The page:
Kermadec Sanctuary hotly debated

8:42 pm on 2 June 2016

A fiery exchange over the Kermadec Ocean Sanctuary erupted at a Parliamentary select committee today, as some groups continue to challenge the proposal.

The plans would see the area around the Kermadec Islands permanently converted into a marine life sanctuary, covering more than 600,000 square kilometres around the islands north-east of New Zealand and protecting 15 percent of the country's ocean environment.

But some fishing groups and iwi felt they weren't properly consulted over the proposal, which would ban all fishing in the area.

A school of fish trails a Galapagos shark near the Kermadec Islands.

A school of fish trails a Galapagos shark near the Kermadec Islands. Photo: Malcolm Francis / NIWA

Debate over the Kermadec Ocean Sanctuary Bill heated up at today's local government and environment committee, with Labour MP Rino Tirikatene accusing Non-Governmental Organisations (NGOs) of prioritising the ocean sanctuary over iwi rights.

"It's an affront to the tino rangatiratanga of Māori that internationally-funded NGOs can come to dictate to our government the creation of sanctuaries which might be good in purpose, but they're overriding Māori rights", Mr Tirikatene said.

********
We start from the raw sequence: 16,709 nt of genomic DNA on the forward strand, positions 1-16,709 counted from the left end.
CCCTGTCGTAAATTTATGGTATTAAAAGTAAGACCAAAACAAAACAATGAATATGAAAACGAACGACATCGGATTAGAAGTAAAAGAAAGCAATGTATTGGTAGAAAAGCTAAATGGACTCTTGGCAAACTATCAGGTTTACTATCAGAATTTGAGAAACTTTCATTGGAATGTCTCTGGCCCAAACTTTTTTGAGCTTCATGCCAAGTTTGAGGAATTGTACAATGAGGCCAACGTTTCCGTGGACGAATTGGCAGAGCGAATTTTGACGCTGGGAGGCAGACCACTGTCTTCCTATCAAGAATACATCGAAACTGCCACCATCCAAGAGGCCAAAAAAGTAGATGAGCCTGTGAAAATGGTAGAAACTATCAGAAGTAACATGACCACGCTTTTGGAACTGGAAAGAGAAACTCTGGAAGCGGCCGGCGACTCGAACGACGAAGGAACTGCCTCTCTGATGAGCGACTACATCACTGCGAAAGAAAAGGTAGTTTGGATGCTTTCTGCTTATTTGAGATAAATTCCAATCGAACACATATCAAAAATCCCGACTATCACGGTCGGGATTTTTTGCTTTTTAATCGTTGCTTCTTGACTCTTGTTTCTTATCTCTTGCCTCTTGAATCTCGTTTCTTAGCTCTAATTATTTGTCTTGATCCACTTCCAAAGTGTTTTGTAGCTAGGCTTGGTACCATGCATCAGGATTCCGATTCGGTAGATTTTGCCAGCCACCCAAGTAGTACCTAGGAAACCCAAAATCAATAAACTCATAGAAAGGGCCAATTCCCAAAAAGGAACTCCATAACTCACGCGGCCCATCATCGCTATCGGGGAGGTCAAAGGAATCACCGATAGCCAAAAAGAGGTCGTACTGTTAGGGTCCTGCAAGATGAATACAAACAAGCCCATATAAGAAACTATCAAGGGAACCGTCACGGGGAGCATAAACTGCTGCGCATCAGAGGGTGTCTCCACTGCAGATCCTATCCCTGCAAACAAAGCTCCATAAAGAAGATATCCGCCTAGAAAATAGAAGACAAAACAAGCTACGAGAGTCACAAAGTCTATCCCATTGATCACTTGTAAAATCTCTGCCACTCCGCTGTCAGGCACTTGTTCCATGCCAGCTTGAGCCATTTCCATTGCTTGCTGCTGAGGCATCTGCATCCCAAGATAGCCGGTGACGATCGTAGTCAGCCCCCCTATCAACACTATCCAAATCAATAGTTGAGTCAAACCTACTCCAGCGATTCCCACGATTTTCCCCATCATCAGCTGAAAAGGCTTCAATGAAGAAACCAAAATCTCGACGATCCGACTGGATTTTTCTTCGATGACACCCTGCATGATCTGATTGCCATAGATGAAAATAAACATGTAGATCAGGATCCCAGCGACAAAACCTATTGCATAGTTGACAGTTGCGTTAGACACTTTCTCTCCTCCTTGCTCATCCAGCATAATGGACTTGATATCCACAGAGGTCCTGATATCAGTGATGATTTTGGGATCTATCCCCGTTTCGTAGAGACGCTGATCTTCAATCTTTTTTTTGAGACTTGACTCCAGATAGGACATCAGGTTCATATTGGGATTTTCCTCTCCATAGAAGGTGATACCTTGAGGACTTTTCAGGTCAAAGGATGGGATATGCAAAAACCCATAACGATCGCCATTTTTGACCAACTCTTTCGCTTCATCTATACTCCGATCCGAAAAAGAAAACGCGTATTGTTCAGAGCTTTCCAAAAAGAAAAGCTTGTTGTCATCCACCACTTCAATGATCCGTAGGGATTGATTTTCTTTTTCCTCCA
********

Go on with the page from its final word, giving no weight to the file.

But the director of the Pew Charitable Trust, Bronwyn Golder, said there had been extensive consultation with iwi about the proposed sanctuary.

A Colmar Brunton poll conducted in May showed 86 percent of Māori supported the idea.

Around 20 tonnes of fish with a value of over $160,000 are caught in the area annually, including several species of tuna, which migrate to the islands for four months each year and can't be found in other New Zealand waters during that time.

Fisheries Inshore Limited's chief executive Jeremy Helson said fishing groups should be properly compensated and hinted at ulterior motives behind the conversion.

"The decision of the government to create a no-take zone was not for the purpose of sustainability, but to garner international recognition," Dr Helson said.

Coral in part of the area that would be covered by the Kermadec Ocean Sanctuary.

Coral in part of the area that would be covered by the Kermadec Ocean Sanctuary. Photo: Malcolm Clarke / NIWA

Both the New Zealand Fishing Association and Māori fisheries trust Te Ohu Kaimoana have launched legal proceedings against the government over the sanctuary.

Minister for the Environment Nick Smith said he was open to discussions.

"I think the vast bulk of New Zealanders are committed to the view that just as we have national parks on land, we also need to set aside areas of the ocean," he said.

"I'm very keen to try and find a way through some of the challenges that there have been around the sanctuary."

The committee is due to report back to Parliament in August.

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